"There is something comforting and nostalgic about swapping tales across a fire and WTWTLW is bringing that age-old tradition to gamers."
Depression-era America was bereft of material possessions and wealth but rich with small stories of everyday Americans making the best out of their unfortunate situations. These stories are part of our folklore, our culture, and Where the Water Tastes Like Wine attempts to bring these stories to life in a video game. This adventure game from Dim Bulb Games ditches a main narrative in favor of several branching vignettes, all with their own twists and resolutions. The game is a collection of short stories instead of a novel. There is something comforting and nostalgic about swapping tales across a fire and WTWTLW is bringing that age-old tradition to gamers.
You play as a skeletal hobo man walking across a 3D rendering of the United States. For our demo we were in the South, near Alabama, and the simplicity of the muted color design paired with the low poly graphics was pleasing to the eye while also conveying the bareness of the time period. Points of interest on the map are demarcated by small burning fires, and going to investigate them will bring you to a 2D drawing of whichever other weary traveler is finding solace in that flame. The art style is very monotone and uses very dark, almost charcoal lines to emphasize the harshness that comes from these characters surviving whatever trials they have been through. They will tell you what they've faced, and although it wasn't in our demo, the developer confirmed that these interactions will be fully voiced in the final project. After listening to someone's story, you internalize it, and that person and their story get filed away in your menu just waiting to be retold. Later, you may run into someone looking to hear something lighthearted and you can look through your logs to pick the appropriate tale to relate. You become a vessel, picking up bits of people's lives and passing them on to others. Due to the nature of oral communication, some details get muddled and some stories become larger than life and lose their original meaning, but that is just the way it goes.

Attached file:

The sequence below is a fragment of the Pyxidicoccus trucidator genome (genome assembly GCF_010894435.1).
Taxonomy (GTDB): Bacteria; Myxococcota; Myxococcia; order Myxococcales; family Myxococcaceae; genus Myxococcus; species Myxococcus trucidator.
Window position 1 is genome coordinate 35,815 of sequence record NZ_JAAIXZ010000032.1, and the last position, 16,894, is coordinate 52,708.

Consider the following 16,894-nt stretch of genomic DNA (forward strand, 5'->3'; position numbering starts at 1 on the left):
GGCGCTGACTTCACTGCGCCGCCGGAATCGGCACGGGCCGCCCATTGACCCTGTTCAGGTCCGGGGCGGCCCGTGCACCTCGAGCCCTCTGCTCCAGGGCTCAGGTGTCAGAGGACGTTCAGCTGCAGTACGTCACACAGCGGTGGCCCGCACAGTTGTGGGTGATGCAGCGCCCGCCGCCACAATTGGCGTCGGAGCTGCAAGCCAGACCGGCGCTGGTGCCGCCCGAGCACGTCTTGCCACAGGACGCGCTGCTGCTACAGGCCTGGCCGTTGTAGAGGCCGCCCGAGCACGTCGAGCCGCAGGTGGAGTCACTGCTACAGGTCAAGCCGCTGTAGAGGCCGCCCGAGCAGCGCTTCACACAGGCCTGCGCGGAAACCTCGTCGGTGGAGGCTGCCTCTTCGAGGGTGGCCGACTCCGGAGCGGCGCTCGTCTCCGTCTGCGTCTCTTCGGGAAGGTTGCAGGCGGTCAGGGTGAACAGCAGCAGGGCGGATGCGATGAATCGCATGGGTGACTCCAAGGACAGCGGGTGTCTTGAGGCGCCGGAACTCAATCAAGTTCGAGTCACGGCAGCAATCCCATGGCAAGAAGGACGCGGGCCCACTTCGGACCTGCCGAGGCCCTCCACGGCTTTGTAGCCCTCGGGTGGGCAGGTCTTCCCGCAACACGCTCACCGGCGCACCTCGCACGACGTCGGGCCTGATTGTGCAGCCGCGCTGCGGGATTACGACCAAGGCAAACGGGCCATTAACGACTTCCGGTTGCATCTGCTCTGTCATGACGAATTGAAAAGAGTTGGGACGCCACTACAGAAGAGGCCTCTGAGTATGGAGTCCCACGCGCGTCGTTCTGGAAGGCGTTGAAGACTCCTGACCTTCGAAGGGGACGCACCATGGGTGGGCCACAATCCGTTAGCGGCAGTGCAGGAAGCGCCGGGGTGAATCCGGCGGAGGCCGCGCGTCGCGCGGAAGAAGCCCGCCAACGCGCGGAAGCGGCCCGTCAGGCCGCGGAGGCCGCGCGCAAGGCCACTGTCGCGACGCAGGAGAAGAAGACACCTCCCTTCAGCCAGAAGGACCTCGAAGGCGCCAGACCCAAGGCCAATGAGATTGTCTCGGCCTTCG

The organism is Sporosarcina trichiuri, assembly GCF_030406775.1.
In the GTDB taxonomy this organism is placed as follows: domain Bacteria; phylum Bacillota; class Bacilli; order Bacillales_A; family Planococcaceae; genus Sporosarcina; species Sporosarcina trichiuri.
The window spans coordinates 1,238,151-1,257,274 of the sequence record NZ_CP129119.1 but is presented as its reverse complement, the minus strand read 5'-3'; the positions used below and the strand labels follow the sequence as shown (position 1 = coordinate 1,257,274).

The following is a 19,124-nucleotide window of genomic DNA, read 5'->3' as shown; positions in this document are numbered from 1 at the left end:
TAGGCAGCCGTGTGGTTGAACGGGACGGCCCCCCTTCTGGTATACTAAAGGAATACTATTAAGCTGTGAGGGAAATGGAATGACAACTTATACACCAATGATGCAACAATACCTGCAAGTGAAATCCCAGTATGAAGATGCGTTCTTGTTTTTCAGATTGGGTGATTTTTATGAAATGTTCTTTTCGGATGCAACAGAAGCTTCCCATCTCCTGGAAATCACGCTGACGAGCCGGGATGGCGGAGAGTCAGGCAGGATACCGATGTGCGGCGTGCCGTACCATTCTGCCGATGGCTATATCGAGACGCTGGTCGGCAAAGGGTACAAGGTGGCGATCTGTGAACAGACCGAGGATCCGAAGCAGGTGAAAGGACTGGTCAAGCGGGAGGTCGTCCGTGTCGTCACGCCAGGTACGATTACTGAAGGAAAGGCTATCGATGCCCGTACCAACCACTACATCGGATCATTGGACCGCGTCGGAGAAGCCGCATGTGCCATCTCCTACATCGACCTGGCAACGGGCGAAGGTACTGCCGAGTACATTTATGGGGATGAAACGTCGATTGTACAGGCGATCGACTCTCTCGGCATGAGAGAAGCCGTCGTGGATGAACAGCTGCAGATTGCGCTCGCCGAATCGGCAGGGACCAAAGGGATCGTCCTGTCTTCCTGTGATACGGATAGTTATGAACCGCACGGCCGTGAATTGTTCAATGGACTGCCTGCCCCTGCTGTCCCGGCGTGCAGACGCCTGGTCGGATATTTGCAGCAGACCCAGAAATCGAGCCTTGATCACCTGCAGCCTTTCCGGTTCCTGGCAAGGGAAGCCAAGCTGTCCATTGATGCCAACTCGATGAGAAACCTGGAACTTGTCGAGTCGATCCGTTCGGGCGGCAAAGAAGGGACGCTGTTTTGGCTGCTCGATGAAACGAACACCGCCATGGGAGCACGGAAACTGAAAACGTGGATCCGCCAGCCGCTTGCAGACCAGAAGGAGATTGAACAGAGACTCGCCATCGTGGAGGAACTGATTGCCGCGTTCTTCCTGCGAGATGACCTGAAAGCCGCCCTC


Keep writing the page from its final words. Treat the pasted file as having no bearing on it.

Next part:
The main goal of this game is to meet as many people as you can as you wander coast to coast and trade stories back and forth until you have heard someone's entire tale. When this happens, their true form is revealed. During our demo we met a rough looking man who, after telling us what he had to say, turned into a menacing red-eyed dog right in front of us. Imagine social links in a Persona game. In WTWTLW, you need to keep interacting with these people over and over until you "max out their social link." Every individual story is penned by a different writer to ensure each interaction has a unique voice.
Where the Water Tastes Like Wine is showing a lot of promise. I haven't seen very many games with its folksy art style and gameplay. It is a visual delight and the writing felt authentic. It will be Dim Bulb Games' first release, but the company was founded by Johnnemann Nordhagen, the man who did all the programming for Gone Home, so the team has plenty of experience that really shows in their demo. America may be a relatively young country, but its folk tales and oral traditions are timeless. It is exciting to see their spirit captured so thoroughly in Where the Water Tastes Like Wine.